Guillermo Cochez, until recently Panama’s ambassador to the Organization of American States, has been giving interviews to a variety of media outlets saying that Venezuelan president Hugo Chávez is dead.
Chávez went to Cuba in December for cancer surgery and was flown back to Venezuela in the middle of the night on February 18. Information about his health has been largely limited to statements from the Venezuelan authorities, and Cochez claims in this interview with CNN Chile that the Venezuelan leader has in fact been brain-dead since December 30 or 31 (video in Spanish, at 0:54).
He was flown back to Venezuela, Cochez claims, because the Cuban authorities didn’t want him to be disconnected from life-support while in the country. In an interview with La Estrella (Spanish), a Panamanian newspaper, Cochez says that the president’s life-support was switched off four days ago on the orders of his daughters. He would not reveal his sources, but claimed that they are at senior levels in the government, not the opposition.
Cochez, who was dismissed from his post in January after criticizing the OAS for failing to be tougher on Venezuela, has made such claims before. In early January, he told La Estrella that Chávez’s condition was worse than the authorities were admitting. But there is at least one reason to doubt his latest claim.
In the above video, at around 1:30, Cochez says that a photo of Chávez flanked by his daughters, which was released to the press earlier this month, is misleading. “This is a person who had already lost 80 or 90 pounds [and yet] he was very plump, full of vitality… his daughters’ faces don’t correspond to reality, one of them has undergone plastic surgery.” In other words, Cochez seems to be suggesting, the picture was staged long before it was supposedly taken.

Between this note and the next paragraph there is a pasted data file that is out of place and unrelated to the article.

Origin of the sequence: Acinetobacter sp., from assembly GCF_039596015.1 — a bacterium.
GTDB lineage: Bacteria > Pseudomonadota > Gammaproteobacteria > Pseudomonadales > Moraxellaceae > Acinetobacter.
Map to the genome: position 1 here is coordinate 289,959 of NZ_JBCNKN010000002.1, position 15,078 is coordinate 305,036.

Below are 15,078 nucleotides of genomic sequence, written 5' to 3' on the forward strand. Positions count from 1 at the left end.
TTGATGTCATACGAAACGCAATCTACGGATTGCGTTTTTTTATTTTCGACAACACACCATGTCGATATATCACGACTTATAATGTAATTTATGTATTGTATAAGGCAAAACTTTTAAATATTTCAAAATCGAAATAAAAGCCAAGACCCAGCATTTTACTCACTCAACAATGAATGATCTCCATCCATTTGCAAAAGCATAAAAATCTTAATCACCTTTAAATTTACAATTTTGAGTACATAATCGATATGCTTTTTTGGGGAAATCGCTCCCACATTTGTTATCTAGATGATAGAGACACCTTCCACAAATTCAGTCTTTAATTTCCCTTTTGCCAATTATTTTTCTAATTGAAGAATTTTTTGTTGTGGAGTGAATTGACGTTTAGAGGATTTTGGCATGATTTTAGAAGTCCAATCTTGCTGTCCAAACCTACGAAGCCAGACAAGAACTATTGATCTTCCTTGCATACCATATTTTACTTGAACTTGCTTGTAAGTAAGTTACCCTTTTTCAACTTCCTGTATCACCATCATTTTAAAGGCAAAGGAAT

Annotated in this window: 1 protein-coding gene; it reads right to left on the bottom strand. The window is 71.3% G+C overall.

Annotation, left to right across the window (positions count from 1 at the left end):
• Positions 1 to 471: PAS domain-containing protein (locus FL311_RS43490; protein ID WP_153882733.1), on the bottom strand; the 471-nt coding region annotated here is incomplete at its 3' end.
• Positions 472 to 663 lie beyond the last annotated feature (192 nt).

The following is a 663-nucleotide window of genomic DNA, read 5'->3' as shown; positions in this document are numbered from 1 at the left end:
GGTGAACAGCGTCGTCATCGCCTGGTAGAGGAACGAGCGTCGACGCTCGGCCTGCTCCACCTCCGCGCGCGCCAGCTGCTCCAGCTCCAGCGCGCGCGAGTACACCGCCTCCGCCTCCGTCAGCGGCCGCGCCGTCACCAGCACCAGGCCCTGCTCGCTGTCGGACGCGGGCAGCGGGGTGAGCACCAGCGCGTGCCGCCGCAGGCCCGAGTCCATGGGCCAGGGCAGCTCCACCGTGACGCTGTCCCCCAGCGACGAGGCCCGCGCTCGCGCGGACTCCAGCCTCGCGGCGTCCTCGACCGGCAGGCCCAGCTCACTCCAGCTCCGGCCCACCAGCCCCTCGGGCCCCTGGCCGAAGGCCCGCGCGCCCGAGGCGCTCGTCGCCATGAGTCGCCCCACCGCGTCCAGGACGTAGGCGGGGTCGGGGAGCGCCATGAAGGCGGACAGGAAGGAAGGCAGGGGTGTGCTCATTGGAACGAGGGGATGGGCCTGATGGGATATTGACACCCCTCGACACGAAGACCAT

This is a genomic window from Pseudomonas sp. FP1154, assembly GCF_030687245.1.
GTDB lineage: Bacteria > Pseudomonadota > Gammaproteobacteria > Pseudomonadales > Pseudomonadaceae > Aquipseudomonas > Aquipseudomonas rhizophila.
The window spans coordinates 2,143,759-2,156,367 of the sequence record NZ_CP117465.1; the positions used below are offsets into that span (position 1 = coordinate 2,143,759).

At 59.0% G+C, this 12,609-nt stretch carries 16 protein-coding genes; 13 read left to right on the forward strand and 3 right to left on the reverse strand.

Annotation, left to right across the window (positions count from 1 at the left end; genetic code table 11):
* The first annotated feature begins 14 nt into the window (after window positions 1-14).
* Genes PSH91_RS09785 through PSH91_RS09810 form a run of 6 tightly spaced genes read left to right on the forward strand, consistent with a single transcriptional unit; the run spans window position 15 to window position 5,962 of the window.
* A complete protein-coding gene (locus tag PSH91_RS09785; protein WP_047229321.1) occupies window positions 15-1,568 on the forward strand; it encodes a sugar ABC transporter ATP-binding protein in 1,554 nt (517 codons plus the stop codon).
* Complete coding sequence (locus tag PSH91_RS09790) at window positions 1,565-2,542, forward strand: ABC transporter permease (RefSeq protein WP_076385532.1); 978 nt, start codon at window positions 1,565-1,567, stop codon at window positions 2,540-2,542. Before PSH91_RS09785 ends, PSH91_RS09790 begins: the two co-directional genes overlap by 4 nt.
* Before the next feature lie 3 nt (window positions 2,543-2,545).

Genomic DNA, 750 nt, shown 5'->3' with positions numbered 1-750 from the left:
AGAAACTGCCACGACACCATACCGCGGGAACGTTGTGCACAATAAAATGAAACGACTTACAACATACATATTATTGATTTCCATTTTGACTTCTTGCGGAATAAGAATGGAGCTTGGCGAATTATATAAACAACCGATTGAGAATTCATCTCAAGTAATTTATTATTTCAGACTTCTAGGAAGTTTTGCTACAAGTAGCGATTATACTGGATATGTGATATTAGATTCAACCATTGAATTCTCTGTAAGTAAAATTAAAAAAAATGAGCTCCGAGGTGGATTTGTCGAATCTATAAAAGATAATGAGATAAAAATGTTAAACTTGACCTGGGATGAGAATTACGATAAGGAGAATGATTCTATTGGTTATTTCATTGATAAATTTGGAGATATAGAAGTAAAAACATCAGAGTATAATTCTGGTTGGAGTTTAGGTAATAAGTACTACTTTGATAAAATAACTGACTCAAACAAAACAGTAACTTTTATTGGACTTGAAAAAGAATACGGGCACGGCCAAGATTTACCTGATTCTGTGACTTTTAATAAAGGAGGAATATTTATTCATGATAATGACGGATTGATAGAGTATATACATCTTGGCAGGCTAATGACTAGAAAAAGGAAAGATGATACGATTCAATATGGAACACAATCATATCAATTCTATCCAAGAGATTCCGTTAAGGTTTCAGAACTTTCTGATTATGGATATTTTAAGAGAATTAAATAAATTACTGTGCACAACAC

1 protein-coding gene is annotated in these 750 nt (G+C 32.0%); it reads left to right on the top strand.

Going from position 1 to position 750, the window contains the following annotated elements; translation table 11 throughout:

There is something inconsistent about this claim. In the above picture, Chávez is seen smiling with his daughters and reading a copy of the Cuban newspaper Granma. The issue he is holding was published on Feb. 14 (you can compare the picture above with the front and back pages archived on Granma’s web site). There are several more such photos. It’s conceivable—though it would be remarkably gruesome—that Chávez was indeed brain-dead when these pictures were taken, and his inert body was somehow posed for the shots. And it is certainly strange that no other photos have been released, nor any video which would show the president clearly conscious. But as Cochez himself says, a man who had been brain-dead for several weeks might not look quite as hale and hearty as this.
We have not yet reached Cochez for a comment, but we will attempt to do so.
Update (9.35 p.m. ET): Adam Clark Estes at our sister publication, the Atlantic Wire, is similarly skeptical.